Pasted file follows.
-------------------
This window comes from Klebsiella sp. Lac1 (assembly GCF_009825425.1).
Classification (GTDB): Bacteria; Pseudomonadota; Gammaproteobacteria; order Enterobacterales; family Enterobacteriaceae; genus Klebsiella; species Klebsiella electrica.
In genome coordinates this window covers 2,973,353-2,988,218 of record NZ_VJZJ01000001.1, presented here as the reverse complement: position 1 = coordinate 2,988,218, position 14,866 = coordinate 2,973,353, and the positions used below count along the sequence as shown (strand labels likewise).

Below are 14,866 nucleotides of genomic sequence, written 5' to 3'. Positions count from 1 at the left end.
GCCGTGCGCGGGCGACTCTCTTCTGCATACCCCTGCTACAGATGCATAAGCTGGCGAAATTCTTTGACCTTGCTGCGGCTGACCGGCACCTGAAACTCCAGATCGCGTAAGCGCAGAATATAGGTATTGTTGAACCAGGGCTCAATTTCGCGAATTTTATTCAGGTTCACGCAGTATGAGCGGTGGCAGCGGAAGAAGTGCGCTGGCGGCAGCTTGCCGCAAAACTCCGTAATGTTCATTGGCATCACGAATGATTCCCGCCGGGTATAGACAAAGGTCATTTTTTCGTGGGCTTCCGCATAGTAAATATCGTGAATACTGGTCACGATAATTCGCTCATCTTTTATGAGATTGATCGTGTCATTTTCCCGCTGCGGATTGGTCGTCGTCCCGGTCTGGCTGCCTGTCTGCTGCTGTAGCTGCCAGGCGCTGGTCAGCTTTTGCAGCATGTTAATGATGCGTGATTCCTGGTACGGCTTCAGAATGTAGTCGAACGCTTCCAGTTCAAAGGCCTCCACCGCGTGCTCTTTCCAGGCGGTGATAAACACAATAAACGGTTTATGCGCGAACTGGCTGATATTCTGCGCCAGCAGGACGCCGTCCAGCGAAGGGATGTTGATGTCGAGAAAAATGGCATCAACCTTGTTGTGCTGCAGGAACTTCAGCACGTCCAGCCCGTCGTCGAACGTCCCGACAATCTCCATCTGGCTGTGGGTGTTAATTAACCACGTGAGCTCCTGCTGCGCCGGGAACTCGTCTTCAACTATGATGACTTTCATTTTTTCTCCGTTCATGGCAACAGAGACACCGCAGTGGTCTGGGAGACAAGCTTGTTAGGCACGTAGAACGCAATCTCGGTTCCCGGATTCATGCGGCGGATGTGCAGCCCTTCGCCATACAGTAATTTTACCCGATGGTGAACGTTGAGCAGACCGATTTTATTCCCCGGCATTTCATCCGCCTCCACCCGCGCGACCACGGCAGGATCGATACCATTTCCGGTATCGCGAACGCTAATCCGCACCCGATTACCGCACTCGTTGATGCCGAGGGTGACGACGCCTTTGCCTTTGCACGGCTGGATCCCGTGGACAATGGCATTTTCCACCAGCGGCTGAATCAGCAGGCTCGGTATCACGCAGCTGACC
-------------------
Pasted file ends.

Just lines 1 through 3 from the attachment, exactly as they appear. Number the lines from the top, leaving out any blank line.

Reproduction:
This window comes from Klebsiella sp. Lac1 (assembly GCF_009825425.1).
Classification (GTDB): Bacteria; Pseudomonadota; Gammaproteobacteria; order Enterobacterales; family Enterobacteriaceae; genus Klebsiella; species Klebsiella electrica.
In genome coordinates this window covers 2,973,353-2,988,218 of record NZ_VJZJ01000001.1, presented here as the reverse complement: position 1 = coordinate 2,988,218, position 14,866 = coordinate 2,973,353, and the positions used below count along the sequence as shown (strand labels likewise).